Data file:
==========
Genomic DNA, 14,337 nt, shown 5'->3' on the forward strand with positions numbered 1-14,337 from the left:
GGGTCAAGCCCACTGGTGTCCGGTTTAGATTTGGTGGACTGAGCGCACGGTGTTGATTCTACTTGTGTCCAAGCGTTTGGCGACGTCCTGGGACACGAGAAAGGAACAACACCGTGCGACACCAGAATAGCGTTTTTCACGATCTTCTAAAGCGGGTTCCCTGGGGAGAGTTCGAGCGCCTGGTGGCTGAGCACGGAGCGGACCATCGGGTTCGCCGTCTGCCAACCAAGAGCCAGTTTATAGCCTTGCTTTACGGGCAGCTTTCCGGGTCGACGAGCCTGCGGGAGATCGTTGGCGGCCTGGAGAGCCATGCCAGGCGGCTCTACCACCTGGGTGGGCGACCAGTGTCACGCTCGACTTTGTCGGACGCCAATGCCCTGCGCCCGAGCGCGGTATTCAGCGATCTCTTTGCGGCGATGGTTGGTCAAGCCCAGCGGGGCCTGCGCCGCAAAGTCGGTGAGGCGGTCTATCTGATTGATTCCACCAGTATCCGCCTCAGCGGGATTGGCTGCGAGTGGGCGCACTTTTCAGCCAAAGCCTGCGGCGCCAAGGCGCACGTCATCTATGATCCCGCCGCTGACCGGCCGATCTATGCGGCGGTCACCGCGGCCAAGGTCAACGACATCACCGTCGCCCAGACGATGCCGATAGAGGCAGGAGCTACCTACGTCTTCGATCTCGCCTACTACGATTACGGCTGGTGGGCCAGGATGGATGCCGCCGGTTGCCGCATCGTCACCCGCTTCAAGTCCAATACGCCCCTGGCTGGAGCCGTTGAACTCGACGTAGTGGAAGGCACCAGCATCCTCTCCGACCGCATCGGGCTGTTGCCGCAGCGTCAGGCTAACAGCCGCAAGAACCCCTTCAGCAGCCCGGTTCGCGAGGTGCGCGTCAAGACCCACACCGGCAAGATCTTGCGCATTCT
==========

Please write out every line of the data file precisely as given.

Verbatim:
Genomic DNA, 14,337 nt, shown 5'->3' on the forward strand with positions numbered 1-14,337 from the left:
GGGTCAAGCCCACTGGTGTCCGGTTTAGATTTGGTGGACTGAGCGCACGGTGTTGATTCTACTTGTGTCCAAGCGTTTGGCGACGTCCTGGGACACGAGAAAGGAACAACACCGTGCGACACCAGAATAGCGTTTTTCACGATCTTCTAAAGCGGGTTCCCTGGGGAGAGTTCGAGCGCCTGGTGGCTGAGCACGGAGCGGACCATCGGGTTCGCCGTCTGCCAACCAAGAGCCAGTTTATAGCCTTGCTTTACGGGCAGCTTTCCGGGTCGACGAGCCTGCGGGAGATCGTTGGCGGCCTGGAGAGCCATGCCAGGCGGCTCTACCACCTGGGTGGGCGACCAGTGTCACGCTCGACTTTGTCGGACGCCAATGCCCTGCGCCCGAGCGCGGTATTCAGCGATCTCTTTGCGGCGATGGTTGGTCAAGCCCAGCGGGGCCTGCGCCGCAAAGTCGGTGAGGCGGTCTATCTGATTGATTCCACCAGTATCCGCCTCAGCGGGATTGGCTGCGAGTGGGCGCACTTTTCAGCCAAAGCCTGCGGCGCCAAGGCGCACGTCATCTATGATCCCGCCGCTGACCGGCCGATCTATGCGGCGGTCACCGCGGCCAAGGTCAACGACATCACCGTCGCCCAGACGATGCCGATAGAGGCAGGAGCTACCTACGTCTTCGATCTCGCCTACTACGATTACGGCTGGTGGGCCAGGATGGATGCCGCCGGTTGCCGCATCGTCACCCGCTTCAAGTCCAATACGCCCCTGGCTGGAGCCGTTGAACTCGACGTAGTGGAAGGCACCAGCATCCTCTCCGACCGCATCGGGCTGTTGCCGCAGCGTCAGGCTAACAGCCGCAAGAACCCCTTCAGCAGCCCGGTTCGCGAGGTGCGCGTCAAGACCCACACCGGCAAGATCTTGCGCATTCT